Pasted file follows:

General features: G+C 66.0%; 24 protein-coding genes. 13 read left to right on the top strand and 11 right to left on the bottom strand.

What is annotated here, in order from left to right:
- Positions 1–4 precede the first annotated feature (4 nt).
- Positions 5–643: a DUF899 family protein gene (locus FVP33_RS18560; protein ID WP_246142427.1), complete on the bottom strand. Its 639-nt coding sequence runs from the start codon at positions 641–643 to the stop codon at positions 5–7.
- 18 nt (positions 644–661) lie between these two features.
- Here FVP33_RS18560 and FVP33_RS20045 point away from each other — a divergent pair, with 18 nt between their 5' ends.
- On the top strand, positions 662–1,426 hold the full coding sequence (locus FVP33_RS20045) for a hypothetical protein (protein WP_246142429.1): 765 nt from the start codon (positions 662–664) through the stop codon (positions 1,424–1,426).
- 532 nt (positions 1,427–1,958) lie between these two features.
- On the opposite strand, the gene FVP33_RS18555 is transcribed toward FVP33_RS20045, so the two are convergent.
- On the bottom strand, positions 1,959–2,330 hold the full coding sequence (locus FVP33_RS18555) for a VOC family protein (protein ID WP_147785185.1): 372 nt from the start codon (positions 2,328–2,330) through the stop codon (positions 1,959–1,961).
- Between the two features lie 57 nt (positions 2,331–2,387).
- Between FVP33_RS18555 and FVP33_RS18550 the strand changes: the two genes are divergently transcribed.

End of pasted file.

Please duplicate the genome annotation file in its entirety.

General features: G+C 66.0%; 24 protein-coding genes. 13 read left to right on the top strand and 11 right to left on the bottom strand.

What is annotated here, in order from left to right:
- Positions 1–4 precede the first annotated feature (4 nt).
- Positions 5–643: a DUF899 family protein gene (locus FVP33_RS18560; protein ID WP_246142427.1), complete on the bottom strand. Its 639-nt coding sequence runs from the start codon at positions 641–643 to the stop codon at positions 5–7.
- 18 nt (positions 644–661) lie between these two features.
- Here FVP33_RS18560 and FVP33_RS20045 point away from each other — a divergent pair, with 18 nt between their 5' ends.
- On the top strand, positions 662–1,426 hold the full coding sequence (locus FVP33_RS20045) for a hypothetical protein (protein WP_246142429.1): 765 nt from the start codon (positions 662–664) through the stop codon (positions 1,424–1,426).
- 532 nt (positions 1,427–1,958) lie between these two features.
- On the opposite strand, the gene FVP33_RS18555 is transcribed toward FVP33_RS20045, so the two are convergent.
- On the bottom strand, positions 1,959–2,330 hold the full coding sequence (locus FVP33_RS18555) for a VOC family protein (protein ID WP_147785185.1): 372 nt from the start codon (positions 2,328–2,330) through the stop codon (positions 1,959–1,961).
- Between the two features lie 57 nt (positions 2,331–2,387).
- Between FVP33_RS18555 and FVP33_RS18550 the strand changes: the two genes are divergently transcribed.